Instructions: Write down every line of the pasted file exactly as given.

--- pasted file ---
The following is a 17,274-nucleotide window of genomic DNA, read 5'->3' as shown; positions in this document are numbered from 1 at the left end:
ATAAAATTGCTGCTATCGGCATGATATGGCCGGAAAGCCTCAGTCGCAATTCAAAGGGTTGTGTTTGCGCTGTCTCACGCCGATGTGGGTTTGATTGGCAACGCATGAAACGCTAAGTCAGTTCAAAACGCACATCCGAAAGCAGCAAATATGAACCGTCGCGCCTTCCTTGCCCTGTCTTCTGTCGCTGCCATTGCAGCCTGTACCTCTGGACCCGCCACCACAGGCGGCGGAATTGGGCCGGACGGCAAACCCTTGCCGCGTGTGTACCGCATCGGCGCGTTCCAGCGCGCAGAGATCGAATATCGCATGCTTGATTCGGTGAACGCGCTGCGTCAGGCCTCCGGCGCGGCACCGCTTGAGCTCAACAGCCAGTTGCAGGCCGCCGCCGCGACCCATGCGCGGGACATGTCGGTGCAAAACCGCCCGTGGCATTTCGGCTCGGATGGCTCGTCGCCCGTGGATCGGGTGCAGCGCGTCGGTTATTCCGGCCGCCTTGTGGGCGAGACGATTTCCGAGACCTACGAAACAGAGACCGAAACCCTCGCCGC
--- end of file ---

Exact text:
The following is a 17,274-nucleotide window of genomic DNA, read 5'->3' as shown; positions in this document are numbered from 1 at the left end:
ATAAAATTGCTGCTATCGGCATGATATGGCCGGAAAGCCTCAGTCGCAATTCAAAGGGTTGTGTTTGCGCTGTCTCACGCCGATGTGGGTTTGATTGGCAACGCATGAAACGCTAAGTCAGTTCAAAACGCACATCCGAAAGCAGCAAATATGAACCGTCGCGCCTTCCTTGCCCTGTCTTCTGTCGCTGCCATTGCAGCCTGTACCTCTGGACCCGCCACCACAGGCGGCGGAATTGGGCCGGACGGCAAACCCTTGCCGCGTGTGTACCGCATCGGCGCGTTCCAGCGCGCAGAGATCGAATATCGCATGCTTGATTCGGTGAACGCGCTGCGTCAGGCCTCCGGCGCGGCACCGCTTGAGCTCAACAGCCAGTTGCAGGCCGCCGCCGCGACCCATGCGCGGGACATGTCGGTGCAAAACCGCCCGTGGCATTTCGGCTCGGATGGCTCGTCGCCCGTGGATCGGGTGCAGCGCGTCGGTTATTCCGGCCGCCTTGTGGGCGAGACGATTTCCGAGACCTACGAAACAGAGACCGAAACCCTCGCCGC